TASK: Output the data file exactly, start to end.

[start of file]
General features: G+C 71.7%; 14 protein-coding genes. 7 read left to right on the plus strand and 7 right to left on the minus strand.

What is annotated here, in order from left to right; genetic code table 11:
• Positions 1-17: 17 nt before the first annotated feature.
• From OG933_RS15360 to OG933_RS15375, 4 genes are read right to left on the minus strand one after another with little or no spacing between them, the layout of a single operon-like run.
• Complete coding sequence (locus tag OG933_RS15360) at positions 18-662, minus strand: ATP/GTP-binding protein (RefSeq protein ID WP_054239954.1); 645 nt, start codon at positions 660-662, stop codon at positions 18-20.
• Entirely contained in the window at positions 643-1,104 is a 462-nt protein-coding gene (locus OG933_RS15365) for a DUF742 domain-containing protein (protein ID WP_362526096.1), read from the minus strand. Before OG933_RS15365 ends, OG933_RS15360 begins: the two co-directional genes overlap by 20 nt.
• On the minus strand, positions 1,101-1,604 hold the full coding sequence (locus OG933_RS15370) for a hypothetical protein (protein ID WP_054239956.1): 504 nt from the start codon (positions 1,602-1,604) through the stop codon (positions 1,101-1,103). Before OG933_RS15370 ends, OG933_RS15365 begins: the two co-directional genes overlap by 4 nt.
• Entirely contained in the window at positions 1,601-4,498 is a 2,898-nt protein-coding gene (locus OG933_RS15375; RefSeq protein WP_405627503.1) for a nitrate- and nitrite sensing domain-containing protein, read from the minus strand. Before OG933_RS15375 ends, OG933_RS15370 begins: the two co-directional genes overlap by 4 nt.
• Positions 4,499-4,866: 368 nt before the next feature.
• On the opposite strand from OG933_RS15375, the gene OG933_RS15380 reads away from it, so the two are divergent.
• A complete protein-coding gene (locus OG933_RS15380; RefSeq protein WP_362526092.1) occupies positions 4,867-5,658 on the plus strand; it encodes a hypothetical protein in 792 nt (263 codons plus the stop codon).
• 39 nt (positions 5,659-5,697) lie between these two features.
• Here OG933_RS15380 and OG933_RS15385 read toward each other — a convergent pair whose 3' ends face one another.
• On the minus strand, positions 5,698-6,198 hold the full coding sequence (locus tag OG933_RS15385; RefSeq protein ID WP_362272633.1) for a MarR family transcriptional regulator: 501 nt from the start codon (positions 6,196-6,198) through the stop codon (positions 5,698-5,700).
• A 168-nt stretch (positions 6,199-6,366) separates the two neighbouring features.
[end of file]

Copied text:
General features: G+C 71.7%; 14 protein-coding genes. 7 read left to right on the plus strand and 7 right to left on the minus strand.

What is annotated here, in order from left to right; genetic code table 11:
• Positions 1-17: 17 nt before the first annotated feature.
• From OG933_RS15360 to OG933_RS15375, 4 genes are read right to left on the minus strand one after another with little or no spacing between them, the layout of a single operon-like run.
• Complete coding sequence (locus tag OG933_RS15360) at positions 18-662, minus strand: ATP/GTP-binding protein (RefSeq protein ID WP_054239954.1); 645 nt, start codon at positions 660-662, stop codon at positions 18-20.
• Entirely contained in the window at positions 643-1,104 is a 462-nt protein-coding gene (locus OG933_RS15365) for a DUF742 domain-containing protein (protein ID WP_362526096.1), read from the minus strand. Before OG933_RS15365 ends, OG933_RS15360 begins: the two co-directional genes overlap by 20 nt.
• On the minus strand, positions 1,101-1,604 hold the full coding sequence (locus OG933_RS15370) for a hypothetical protein (protein ID WP_054239956.1): 504 nt from the start codon (positions 1,602-1,604) through the stop codon (positions 1,101-1,103). Before OG933_RS15370 ends, OG933_RS15365 begins: the two co-directional genes overlap by 4 nt.
• Entirely contained in the window at positions 1,601-4,498 is a 2,898-nt protein-coding gene (locus OG933_RS15375; RefSeq protein WP_405627503.1) for a nitrate- and nitrite sensing domain-containing protein, read from the minus strand. Before OG933_RS15375 ends, OG933_RS15370 begins: the two co-directional genes overlap by 4 nt.
• Positions 4,499-4,866: 368 nt before the next feature.
• On the opposite strand from OG933_RS15375, the gene OG933_RS15380 reads away from it, so the two are divergent.
• A complete protein-coding gene (locus OG933_RS15380; RefSeq protein WP_362526092.1) occupies positions 4,867-5,658 on the plus strand; it encodes a hypothetical protein in 792 nt (263 codons plus the stop codon).
• 39 nt (positions 5,659-5,697) lie between these two features.
• Here OG933_RS15380 and OG933_RS15385 read toward each other — a convergent pair whose 3' ends face one another.
• On the minus strand, positions 5,698-6,198 hold the full coding sequence (locus tag OG933_RS15385; RefSeq protein ID WP_362272633.1) for a MarR family transcriptional regulator: 501 nt from the start codon (positions 6,196-6,198) through the stop codon (positions 5,698-5,700).
• A 168-nt stretch (positions 6,199-6,366) separates the two neighbouring features.